Grilling: Whether done on an indoor grill, a grill pan, or an outdoor barbecue, grilling is similar to broiling, except that the food is placed over, not under, the heat source and grilled foods acquire the characteristic striped markings from contact with the ridges of the grilling surface. The advantage of an outdoor grill is that you can use aromatic charcoal or wood chips to add a distinctive smoky flavor to foods. The same principles apply to grilling as to broiling, except that if you are cooking on a grill pan or grill where the distance from the heat is not adjustable, you can move the food to a cooler part of the grill to finish cooking.

Pan Roasting: When cooking thick steaks such as filet mignon, or a chateaubriand for two, the method I prefer is pan roasting. I cook the meat in a small amount of oil or butter in a skillet, then transfer the skillet to a 375 degree F oven. This way the meat gets a good brown crust on the stovetop, and cooks evenly through in the oven.


No matter which cooking method you use, it is best to judge the cooking of meat with an instant-read thermometer. Using this type of thermometer takes away all the guesswork. Test the temperature by inserting the tip of the thermometer into the thickest part of the meat away from the bone. Leave the thermometer in until the dial stops moving, but remove it if you continue the cooking.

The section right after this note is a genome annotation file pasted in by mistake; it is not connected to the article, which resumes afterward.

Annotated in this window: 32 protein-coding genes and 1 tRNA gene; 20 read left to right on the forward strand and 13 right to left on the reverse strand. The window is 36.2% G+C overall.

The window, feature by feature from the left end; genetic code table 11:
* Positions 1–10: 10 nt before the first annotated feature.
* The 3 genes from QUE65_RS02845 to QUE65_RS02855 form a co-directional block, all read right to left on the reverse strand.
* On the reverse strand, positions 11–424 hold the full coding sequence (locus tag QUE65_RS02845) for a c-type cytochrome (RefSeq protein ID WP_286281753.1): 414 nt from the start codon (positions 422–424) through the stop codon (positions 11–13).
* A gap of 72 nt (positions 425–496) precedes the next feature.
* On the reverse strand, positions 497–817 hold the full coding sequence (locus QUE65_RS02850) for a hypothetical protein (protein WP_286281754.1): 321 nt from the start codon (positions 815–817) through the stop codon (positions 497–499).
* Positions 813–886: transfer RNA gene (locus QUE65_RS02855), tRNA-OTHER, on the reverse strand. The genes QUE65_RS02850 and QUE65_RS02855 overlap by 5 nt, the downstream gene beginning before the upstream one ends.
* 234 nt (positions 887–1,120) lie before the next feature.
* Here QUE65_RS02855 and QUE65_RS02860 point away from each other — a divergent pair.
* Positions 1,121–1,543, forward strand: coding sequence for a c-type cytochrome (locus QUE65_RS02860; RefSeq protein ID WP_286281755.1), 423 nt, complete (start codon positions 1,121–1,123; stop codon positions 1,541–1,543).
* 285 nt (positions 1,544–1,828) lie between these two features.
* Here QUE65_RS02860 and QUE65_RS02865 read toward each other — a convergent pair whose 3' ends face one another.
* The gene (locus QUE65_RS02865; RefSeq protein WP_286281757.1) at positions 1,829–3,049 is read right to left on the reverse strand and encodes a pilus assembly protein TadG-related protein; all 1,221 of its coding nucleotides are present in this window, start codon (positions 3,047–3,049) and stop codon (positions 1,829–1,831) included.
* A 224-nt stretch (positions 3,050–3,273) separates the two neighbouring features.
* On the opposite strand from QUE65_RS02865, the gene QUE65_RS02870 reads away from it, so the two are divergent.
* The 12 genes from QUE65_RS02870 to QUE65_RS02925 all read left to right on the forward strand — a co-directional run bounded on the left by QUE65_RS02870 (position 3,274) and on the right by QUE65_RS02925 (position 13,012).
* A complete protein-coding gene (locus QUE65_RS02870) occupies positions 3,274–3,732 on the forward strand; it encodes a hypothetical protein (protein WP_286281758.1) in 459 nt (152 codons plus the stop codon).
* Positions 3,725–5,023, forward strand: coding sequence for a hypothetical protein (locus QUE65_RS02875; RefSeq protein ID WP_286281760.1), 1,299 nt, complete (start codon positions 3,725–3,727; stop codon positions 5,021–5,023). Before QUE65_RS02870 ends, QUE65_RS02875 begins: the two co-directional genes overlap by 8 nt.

Handle the meat carefully with tongs. Don't pierce it with a fork as it cooks. This will allow the juices to escape.

Always let cooked meat rest for a few minutes after cooking. Cover it loosely with a foil tent to keep it warm. Resting allows the juices to settle into the meat and the temperature to even out. You will even notice a slight increase in the temperature after the meat has rested. Thicker, larger cuts of meat need a longer resting time than smaller cuts.

MEAT: Rare

FAHRENHEIT: 120° to 125°

CELSIUS: 45° to 50°

MEAT: Medium-Rare

FAHRENHEIT: 130° to 135°

CELSIUS: 55° to 60°

MEAT: Medium

FAHRENHEIT: 140° to 145°

CELSIUS: 60° to 65°

MEAT: Medium-Well

FAHRENHEIT: 150° to 155°

CELSIUS: 65° to 70°

MEAT: Well




At BLT restaurants we use two types of beef. The first is Certified Angus brand. Angus cattle are named for the region in Scotland where they originated hundreds of years ago. Only certain types of grain-fed Angus qualify for this brand because the company's standards for selecting cattle are extremely high, far exceeding the USDA's requirements for Prime beef. Only a small percentage of beef earns the Certified Angus designation.

The other beef that we use comes from the Wagyu variety of cattle, a special first raised in Japan. It is sometimes called American Kobe, named for the Japanese city. Because of the type of food they eat and the way the animals are raised, Wagyu meat has a higher fat content, so it is especially tender and flavorful.

Both Certified Angus and American Kobe beef are my top choices because they have a lot of marbling, which is really just another name for the flecks of fat in the beef. Marbling is the main contributor of juiciness, flavor, and tenderness — the attributes we all look for in beef.